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The Share-a-mony: What it is, and why you should care

The Share-a-mony: What it is, and why you should care

The Share-a-mony: What it is, and why you should care


Photo courtesy of: Articulate.com.

Have you ever read a book where a scene drags on… and on… and on… and despite its potential for exciting back story and juicy character development, it only manages to dump a truckload of confusing info on you? By the time you’ve finished it all, you can’t seem to remember how you got here or what you did to deserve this muddled mess of exposition. It sort of feels like a punishment, doesn’t it? So you take a break from the wall of text, skip ahead a few pages, and then discover that you’ve missed enough information to get completely lost in the plot. Do you have to go back and force yourself through it all again? Will you have to resort to taking notes to ensure that you understand everything?

This, my friends, is what I call the share-a-mony. Like a ceremony. But with TMI.  (There’s really no good way of writing it, so I’m sorry about the awkward hyphens.)

I see it all too often in hastily written and usually self-published novels, many of which were never edited, not even for grammar and spelling. Alternatively, they may have been edited by an inexperienced set of eyes–a family member or close friend, perhaps, who really doesn’t know much about word flow or plot structure, which obviously isn’t good. But even worse, they don’t want to hurt your feelings. So they make a few polite suggestions, smile, and hand back a manuscript that is totally unfit for publishing. Usually, independent authors resort to this because they don’t have the money to pay for a professional editor, and they want to pump out work as quickly as possible to try to generate some interest and income. It makes sense, of course.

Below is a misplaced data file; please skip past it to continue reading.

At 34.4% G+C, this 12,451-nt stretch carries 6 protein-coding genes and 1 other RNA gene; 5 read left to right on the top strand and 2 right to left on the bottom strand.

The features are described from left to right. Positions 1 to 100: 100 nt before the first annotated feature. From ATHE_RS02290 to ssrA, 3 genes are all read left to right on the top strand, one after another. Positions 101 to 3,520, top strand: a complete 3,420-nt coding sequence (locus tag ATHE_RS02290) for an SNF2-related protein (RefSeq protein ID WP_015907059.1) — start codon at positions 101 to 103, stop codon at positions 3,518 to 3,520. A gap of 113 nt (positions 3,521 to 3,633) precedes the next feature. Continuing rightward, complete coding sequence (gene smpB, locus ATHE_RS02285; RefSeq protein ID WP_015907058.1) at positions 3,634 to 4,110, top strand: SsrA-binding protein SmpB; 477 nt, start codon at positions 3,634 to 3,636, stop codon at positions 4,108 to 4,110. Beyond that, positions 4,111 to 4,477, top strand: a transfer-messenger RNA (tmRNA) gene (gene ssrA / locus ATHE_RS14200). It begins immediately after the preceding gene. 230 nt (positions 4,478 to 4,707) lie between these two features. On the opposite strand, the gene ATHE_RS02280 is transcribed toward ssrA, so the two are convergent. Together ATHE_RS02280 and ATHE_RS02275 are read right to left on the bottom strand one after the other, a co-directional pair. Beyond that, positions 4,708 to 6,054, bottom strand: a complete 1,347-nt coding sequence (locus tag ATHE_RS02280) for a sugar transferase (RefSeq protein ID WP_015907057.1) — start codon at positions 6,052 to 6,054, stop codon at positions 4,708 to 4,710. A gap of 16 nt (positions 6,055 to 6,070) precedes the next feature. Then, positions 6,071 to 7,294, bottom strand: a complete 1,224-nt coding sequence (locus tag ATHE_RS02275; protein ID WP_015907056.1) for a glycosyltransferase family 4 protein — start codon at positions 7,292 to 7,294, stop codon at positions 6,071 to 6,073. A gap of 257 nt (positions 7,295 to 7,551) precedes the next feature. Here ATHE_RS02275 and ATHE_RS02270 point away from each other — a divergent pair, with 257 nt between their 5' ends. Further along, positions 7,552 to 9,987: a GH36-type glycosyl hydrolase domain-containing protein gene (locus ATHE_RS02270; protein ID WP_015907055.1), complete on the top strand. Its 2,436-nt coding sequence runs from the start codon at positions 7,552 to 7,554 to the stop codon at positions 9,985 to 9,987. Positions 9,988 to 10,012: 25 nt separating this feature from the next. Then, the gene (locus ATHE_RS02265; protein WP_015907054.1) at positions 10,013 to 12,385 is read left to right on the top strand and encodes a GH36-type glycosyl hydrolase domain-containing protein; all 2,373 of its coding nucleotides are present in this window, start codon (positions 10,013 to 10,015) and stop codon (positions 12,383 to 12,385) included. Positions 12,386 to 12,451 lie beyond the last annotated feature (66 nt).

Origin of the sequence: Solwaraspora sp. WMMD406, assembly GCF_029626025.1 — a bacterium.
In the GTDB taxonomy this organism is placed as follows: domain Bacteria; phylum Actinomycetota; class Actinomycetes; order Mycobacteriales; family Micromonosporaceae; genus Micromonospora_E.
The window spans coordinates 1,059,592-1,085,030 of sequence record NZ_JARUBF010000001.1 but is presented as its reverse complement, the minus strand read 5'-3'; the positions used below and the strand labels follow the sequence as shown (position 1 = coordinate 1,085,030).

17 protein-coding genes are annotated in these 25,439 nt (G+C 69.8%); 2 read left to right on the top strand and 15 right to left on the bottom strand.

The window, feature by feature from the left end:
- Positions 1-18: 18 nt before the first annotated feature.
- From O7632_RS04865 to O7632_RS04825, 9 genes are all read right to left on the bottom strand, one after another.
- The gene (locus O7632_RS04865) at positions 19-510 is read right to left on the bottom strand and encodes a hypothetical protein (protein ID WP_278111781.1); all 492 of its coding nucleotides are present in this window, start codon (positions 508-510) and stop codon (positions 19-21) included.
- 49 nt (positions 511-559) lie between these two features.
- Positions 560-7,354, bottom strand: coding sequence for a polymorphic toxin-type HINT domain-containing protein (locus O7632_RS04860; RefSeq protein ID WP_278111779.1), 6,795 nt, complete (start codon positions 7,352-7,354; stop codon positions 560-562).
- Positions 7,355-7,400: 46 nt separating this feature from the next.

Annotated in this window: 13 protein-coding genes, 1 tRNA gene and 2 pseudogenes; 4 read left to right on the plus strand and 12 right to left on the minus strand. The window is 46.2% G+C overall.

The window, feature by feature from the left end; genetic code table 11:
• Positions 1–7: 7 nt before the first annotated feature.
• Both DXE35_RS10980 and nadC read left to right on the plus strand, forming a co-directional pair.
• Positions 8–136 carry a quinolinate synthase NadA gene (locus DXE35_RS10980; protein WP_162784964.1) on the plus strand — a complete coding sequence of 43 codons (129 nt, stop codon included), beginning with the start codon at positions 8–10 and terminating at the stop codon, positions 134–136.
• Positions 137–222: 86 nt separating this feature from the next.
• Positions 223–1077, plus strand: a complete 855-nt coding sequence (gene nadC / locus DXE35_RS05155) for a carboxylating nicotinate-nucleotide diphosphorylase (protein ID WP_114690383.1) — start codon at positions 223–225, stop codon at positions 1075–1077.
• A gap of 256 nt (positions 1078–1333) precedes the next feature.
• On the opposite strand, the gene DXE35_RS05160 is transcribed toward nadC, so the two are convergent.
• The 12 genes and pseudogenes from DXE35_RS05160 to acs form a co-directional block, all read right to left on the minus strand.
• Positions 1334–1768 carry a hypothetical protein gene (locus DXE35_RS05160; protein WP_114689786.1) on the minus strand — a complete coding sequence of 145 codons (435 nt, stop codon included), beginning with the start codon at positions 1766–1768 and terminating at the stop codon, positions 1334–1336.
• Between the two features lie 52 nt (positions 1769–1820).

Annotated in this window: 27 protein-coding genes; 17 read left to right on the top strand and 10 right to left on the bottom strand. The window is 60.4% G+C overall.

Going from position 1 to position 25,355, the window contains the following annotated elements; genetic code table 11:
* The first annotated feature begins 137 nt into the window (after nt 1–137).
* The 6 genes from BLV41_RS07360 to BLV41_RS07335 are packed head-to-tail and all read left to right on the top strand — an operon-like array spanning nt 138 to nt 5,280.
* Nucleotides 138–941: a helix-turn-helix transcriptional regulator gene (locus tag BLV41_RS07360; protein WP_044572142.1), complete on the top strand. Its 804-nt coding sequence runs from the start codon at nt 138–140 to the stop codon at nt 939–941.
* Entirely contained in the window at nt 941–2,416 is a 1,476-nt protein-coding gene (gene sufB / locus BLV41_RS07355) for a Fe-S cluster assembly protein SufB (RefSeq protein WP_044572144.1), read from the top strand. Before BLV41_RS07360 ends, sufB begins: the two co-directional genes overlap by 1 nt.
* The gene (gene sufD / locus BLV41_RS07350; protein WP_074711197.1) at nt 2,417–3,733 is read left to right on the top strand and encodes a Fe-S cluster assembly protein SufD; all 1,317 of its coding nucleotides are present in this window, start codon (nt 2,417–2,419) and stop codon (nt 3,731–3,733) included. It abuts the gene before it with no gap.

As an independent author myself, I really do understand the desire to put your work out there for everyone to enjoy. I do understand what it’s like to work with a small budget. But I’m going to let you in on a secret:

If you think your work is strong enough that you don’t need a professional editor, you’re wrong. Everyone needs an editor.

Plain and simple.

I don’t mean to sound rude or abrasive. On the contrary, I am just trying to cut straight to the point. I will repeat it again: Everyone needs editors. Stephen King needs an editor. Anne Rice needs an editor. Insert your favorite author’s name here. He or she needs an editor.

Hell, I could use an editor on this blog post to tell me to stop saying editor so many times. But joking aside, I want you, independent author, to make a pact with me right here. Right now.

Promise me that you’ll tell your friends, family, teacher, or well-trained parrot what a share-a-mony is. And when they read your manuscript to give you feedback, tell them to write it in big, fat red letters across that page. Better yet, hire a professional editor and they’ll tear apart that share-a-mony for you. You don’t want to publish your novel and make people fall victim to that torture, do you? Of course you don’t. You want to win fans, support yourself, and feel proud of your work.

So in order to achieve that kind of success, invest in an editor, or at least brief your beta readers about the disaster that is the share-a-mony and tell them to let you know if they come across it. Trust me, you’ll be ahead the game if you do.

Good luck!

8 thoughts on “The Share-a-mony: What it is, and why you should care

  1. Nanci Rathbun

    You are so right, Deina. A manuscript should always be professionally edited before it’s published. It’s an investment that the writer needs to make, or s/he runs the risk that the work will be substandard. Readers and reviewers are only too ready to point out typos and errors in spelling, grammar and punctuation – and why shouldn’t they? They’re paying for a well-done book! I also see many reviews that complain about too many pages of description or observe that the author needs to learn to show and not tell. Thanks for this blog – it’s important and I’ll be sharing it.

    1. Deina Post author

      Thank you for your comment and for sharing the post! I’m glad you agree with me. The world is full of writers who have wonderful stories to tell… I just want them to realize that a writer tells a story best when it’s been edited. :)

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  6. Todd Fox

    Agreed!! I hired an editor. I found a retired English Lit teacher with a Masters degree. She has also written her own books. I think a writer who self edits has a fool for a client.

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